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How to use your Android tablet at work

Paul Mah | Jan. 7, 2014
Tablets offer long battery life and portability, so why not ditch your laptop in favor of a tablet? Here, then, are some tips for using an Android tablet in the office -- and beyond.

Still, some vendors have made custom cases, such as the ZAGGkeys Folio keyboard designed for the Samsung Galaxy Note 8. To cater to users who may own multiple gadgets, the Logitech Bluetooth Illuminated Keyboard K810 offers shortcut keys to toggle between three paired devices within seconds.

The Android platform offers good support for external keyboards, as keyboard navigation such as Alt-Tab works. Regular mouse usage with Android works, too, and should go a long way toward eliminating Gorilla arm syndrome caused by constantly lifting your arms to navigate the touchscreen. (In that vein, check out Ergotron's tablet arm, which accommodates a large variety of tablets for comfortably working at a desk.

Luckily, many accessories designed for iPads works great for Android tablets, too. This includes the Compass Mobile Stand and BookArc for iPad from Twelve South, as well as the Griffin PowerDock 5.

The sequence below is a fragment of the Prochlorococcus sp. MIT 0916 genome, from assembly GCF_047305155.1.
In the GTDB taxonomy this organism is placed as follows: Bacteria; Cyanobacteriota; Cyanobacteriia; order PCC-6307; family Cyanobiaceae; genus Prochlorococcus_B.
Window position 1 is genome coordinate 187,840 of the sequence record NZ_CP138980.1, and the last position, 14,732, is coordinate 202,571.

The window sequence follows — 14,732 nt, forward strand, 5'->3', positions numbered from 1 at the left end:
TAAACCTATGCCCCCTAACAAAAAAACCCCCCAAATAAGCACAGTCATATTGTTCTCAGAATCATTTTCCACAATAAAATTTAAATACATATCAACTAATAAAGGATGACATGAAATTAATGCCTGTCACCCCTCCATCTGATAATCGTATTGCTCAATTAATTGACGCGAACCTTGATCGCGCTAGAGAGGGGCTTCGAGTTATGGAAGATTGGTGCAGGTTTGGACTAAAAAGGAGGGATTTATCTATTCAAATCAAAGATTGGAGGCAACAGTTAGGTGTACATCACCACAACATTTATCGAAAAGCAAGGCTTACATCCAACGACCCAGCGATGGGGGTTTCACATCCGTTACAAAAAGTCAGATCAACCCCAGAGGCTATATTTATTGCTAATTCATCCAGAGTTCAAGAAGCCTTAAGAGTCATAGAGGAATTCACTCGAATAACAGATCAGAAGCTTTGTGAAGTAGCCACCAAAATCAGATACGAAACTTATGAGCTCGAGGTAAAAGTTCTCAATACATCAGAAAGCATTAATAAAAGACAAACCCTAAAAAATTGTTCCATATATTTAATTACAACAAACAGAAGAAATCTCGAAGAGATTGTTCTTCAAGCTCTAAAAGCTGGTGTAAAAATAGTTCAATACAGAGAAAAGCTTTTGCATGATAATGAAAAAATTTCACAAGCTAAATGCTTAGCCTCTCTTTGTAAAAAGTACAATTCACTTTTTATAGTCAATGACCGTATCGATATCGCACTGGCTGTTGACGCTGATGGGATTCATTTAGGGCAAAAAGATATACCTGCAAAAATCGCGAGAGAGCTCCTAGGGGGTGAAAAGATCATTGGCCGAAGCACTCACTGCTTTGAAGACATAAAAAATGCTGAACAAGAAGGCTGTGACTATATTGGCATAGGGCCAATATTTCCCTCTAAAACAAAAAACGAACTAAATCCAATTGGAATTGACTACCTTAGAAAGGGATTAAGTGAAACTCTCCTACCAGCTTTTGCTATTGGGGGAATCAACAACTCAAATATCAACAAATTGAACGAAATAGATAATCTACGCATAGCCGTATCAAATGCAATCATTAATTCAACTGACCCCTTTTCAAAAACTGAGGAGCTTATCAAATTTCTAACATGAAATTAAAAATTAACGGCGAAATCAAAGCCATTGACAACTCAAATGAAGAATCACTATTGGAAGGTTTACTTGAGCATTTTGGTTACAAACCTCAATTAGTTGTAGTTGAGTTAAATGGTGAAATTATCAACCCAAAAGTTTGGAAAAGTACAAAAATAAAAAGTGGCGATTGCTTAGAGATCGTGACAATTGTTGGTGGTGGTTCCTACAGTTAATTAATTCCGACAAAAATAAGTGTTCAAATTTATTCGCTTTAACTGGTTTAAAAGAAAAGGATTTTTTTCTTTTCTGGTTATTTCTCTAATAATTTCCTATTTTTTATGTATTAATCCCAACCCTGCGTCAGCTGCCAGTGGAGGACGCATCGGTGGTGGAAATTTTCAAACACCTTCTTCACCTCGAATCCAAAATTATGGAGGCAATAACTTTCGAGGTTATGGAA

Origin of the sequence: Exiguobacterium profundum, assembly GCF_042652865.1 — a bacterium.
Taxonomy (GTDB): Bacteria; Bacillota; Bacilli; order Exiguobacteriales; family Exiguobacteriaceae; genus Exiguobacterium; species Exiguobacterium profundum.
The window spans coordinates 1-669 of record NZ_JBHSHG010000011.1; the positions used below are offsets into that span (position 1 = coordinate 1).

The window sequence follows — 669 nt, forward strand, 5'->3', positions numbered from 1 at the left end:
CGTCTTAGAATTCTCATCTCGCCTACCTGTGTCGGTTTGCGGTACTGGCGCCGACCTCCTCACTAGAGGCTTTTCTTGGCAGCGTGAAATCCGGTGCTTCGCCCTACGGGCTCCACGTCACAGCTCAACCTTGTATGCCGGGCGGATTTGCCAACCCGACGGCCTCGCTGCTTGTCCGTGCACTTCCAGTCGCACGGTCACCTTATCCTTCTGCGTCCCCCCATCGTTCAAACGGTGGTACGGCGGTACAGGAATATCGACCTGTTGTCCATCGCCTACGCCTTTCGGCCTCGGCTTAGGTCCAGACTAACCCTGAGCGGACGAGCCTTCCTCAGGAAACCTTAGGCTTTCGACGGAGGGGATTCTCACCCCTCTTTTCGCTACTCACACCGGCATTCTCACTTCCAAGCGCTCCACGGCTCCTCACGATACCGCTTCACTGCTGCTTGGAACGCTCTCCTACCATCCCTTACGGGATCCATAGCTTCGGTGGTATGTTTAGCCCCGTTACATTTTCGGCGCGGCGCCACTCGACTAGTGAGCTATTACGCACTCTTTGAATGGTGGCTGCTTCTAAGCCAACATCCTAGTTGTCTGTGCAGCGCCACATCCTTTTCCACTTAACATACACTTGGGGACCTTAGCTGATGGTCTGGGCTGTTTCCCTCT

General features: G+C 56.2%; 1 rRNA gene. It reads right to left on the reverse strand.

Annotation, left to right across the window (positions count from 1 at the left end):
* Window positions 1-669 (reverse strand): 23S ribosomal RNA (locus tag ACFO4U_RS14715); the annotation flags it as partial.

Many accessories designed for iPad works just as well for Android tablets. This includes the Griffin PowerDock 5.

With Android Tablets, You Can Leave the Office Behind
The versatility of the tablet means that its usefulness doesn't end when you leave the desktop. Its sheer portability and built-in capacitance touch display also give it capabilities that traditional laptops lack.

Apps such as SignEasy and DocuSign, for example, make it possible to annotate or sign digital documents while riding the subway or waiting in line. Obviously, it will be easier if your Android tablet of choice comes with a built-in digitizer and stylus, though there's no reason why a generic stylus designed for tablets, or your finger, shouldn't work.

Like your smartphone, your tablet can function as a GPS navigation device when on the road. The TomTom Navigation app for Android on the Samsung Note 8 effectively transforms the tablet into a large-screen GPS capable of offline navigation, which is quite useful when travelling out of town. Many rely on the navigation feature in Google Maps, too, though an Internet connection is required. (Offline access is possible with Google Maps, but be prepared to download the relevant maps ahead of time).

Finally, tablets' built-in cameras lend themselves for use to capture snapshots of important documents for immediate filing. Apps such as Google Drive offer the feature built in, while others such as CamCard are designed to quickly capture the information on business cards for automatic data entry.


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